Map Reveals Corporate Bus Routes Tech Workers Take

A San Francisco design firm has literally drawn a map showing how the city and Silicon Valley are growing closer together through a network of private corporate buses.

Earlier this year, Stamen Design took a commission from San Jose-based arts nonprofit Zero1 to create a piece for the group’s 2012 biennial exhibit on the theme “Seeking Silicon Valley.”

Stamen founder Eric Rodenbeck wanted to tackle a phenomenon he witnessed right outside his Mission District office: rising numbers of private buses taking tech workers who live in San Francisco down to offices in Silicon Valley. Mr. Rodenbeck and his team decided to map out the bus lines and the flow of people they carried.

In researching the routes, they discovered the buses were shuttling the equivalent of one-third the daily traffic carried by the public Caltrain commuter railroad—and ignited a conversation about mass public versus elite private transportation in the Bay Area.

Stamen’s challenge was that there was little existing information about the buses, and many of the tech companies are secretive about their routes and timetables. The city of San Francisco itself had limited data about the phenomenon, Mr. Rodenbeck says.

Since the buses were “hiding in plain sight,” he says, Stamen employees took turns taking notes at a known Google Inc. GOOG +1.94% bus stop on 18th Street. Stamen also used its $20,000 commission fee from Zero1 to hire about 10 bike messengers and other people to count buses and passengers and even follow the buses along their routes.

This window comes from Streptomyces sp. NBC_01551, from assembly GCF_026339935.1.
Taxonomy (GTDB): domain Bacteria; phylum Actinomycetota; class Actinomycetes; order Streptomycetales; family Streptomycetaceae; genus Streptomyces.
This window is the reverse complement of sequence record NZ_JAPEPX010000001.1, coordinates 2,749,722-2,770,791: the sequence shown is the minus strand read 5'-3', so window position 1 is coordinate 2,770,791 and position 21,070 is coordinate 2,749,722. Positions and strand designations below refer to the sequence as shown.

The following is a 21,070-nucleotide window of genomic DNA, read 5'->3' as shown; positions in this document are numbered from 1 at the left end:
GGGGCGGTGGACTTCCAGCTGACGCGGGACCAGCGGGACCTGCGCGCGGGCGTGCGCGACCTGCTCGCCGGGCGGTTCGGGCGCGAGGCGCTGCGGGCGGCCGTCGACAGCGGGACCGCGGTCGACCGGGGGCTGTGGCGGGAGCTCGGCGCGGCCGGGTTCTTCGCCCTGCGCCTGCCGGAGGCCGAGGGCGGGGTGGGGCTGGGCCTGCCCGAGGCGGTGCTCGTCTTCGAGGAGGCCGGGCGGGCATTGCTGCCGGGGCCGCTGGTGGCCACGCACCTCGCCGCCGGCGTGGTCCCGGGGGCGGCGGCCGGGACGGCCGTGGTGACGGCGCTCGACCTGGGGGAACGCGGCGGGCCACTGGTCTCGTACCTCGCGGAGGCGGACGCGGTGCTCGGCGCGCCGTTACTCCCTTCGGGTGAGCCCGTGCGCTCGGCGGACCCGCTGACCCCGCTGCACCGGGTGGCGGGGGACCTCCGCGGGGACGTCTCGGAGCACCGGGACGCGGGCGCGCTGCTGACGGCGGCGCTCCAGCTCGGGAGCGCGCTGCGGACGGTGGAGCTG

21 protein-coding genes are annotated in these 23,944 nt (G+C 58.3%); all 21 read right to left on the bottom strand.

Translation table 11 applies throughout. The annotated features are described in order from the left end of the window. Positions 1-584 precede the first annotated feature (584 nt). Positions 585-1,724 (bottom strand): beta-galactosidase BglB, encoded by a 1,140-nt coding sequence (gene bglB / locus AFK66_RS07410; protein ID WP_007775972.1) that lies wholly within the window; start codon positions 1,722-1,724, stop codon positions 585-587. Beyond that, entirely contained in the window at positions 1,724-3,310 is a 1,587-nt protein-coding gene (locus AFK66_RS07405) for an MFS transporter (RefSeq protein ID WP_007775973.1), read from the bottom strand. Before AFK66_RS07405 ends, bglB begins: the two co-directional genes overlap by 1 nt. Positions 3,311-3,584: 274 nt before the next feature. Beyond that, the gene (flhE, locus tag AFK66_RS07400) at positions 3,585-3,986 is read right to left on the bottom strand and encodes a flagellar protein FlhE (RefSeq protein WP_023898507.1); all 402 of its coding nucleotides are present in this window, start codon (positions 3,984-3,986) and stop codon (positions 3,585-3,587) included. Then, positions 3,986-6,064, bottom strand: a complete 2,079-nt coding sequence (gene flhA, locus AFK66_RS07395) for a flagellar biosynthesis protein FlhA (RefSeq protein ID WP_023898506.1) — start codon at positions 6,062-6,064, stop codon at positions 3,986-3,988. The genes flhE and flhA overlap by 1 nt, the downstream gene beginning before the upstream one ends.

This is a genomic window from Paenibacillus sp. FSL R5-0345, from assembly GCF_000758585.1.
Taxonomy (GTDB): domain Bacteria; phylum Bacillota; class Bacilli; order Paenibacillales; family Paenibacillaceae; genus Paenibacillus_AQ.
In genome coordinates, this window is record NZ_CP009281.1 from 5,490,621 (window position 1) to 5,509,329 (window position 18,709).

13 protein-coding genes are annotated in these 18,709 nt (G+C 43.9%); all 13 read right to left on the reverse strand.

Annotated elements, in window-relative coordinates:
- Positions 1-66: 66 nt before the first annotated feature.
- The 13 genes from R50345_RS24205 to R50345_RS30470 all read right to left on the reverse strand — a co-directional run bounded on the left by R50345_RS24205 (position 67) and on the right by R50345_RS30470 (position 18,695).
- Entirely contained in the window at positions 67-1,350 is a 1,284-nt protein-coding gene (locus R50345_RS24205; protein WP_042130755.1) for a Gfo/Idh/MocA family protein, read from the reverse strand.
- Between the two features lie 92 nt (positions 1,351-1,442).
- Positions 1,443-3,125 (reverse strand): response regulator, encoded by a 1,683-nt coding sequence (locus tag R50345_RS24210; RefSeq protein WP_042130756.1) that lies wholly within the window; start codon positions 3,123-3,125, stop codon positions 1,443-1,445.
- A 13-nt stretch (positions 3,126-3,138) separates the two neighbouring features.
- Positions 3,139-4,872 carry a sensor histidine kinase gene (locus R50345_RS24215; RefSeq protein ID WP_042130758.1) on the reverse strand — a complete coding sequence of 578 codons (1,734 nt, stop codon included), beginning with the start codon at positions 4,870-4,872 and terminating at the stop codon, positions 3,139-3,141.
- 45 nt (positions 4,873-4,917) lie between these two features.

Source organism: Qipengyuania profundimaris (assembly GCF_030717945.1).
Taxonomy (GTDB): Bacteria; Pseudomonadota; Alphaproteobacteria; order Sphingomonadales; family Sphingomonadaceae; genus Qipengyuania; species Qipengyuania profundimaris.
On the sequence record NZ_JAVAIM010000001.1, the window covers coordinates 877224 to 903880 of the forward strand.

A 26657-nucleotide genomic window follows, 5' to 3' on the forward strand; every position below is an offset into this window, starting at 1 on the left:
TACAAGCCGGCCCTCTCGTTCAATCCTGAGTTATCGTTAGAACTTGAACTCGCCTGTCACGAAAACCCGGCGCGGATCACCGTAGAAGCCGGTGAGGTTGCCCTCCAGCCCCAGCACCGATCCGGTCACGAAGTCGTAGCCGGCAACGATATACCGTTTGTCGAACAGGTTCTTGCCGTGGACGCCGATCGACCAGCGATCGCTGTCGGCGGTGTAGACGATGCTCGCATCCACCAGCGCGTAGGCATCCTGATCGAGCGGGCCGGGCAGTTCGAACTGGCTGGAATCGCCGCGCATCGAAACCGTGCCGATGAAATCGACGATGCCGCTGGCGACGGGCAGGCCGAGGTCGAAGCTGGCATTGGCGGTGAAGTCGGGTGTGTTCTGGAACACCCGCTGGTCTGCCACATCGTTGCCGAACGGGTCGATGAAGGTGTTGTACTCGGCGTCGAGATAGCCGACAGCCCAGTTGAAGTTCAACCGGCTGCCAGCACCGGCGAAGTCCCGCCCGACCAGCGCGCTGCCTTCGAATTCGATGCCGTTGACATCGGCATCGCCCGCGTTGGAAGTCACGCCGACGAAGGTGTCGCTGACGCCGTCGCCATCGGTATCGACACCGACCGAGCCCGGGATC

The messengers tracked buses that transport workers to Google, eBay Inc., Electronic Arts Inc., Facebook Inc., Apple Inc. and Yahoo Inc.  By Stamen’s estimates, the buses transport about 7,500 workers a day, Monday through Friday.

EBay and Apple didn’t reply to requests for comment. Yahoo declined to comment.

Google declined to comment on the map, but said it has over 100 buses that shuttle 4,500-plus people per day from more than 30 stops across seven Bay Area counties.

Facebook said the map of its routes was “somewhat accurate,” but some of the stops appeared to be mismarked. The company declined to comment further. Stamen says some of the stops were aggregated to help show patterns.

EA said the map accurately reflects its buses that go from San Francisco to the peninsula.

Stamen has now posted the work online, and it appears in an exhibit at Zero1’s downtown San Jose gallery.

“The interpretation of the work depends on where the viewer lives,” says Zero1 curator Jaime Austin. “People in San Francisco ask questions like, ‘Does this lead to gentrification?’ People who live in San Jose say, ‘Wow, why don’t they want to live here?’ ”

Stamen’s Mr. Rodenbeck says he expected the map to be a lightning rod for conversation about gentrification in the Mission, but was surprised to see how much traffic the buses were shuttling from other parts of the city, especially the Marina. “That’s a conversation about citywide change,” he says. “Is the city a place where valuable work can happen, or is it just a bedroom for Silicon Valley?”

The map underscores a wider economic reality: San Francisco is getting very tightly tied to the Valley. “I’m not kidding myself that this map is going to have San Francisco annex Palo Alto, but stranger things have happened,” says Mr. Rodenbeck.

Stamen and Zero1 plan to host a public discussion about the map with the San Francisco Planning and Urban Research Association at a date still to be determined.

The Zero1 Biennial, which features work by 24 artists and includes an exhibit on how Stamen made its map, is showing at 439 S. First St. in downtown San Jose through Dec. 8.


Skip to content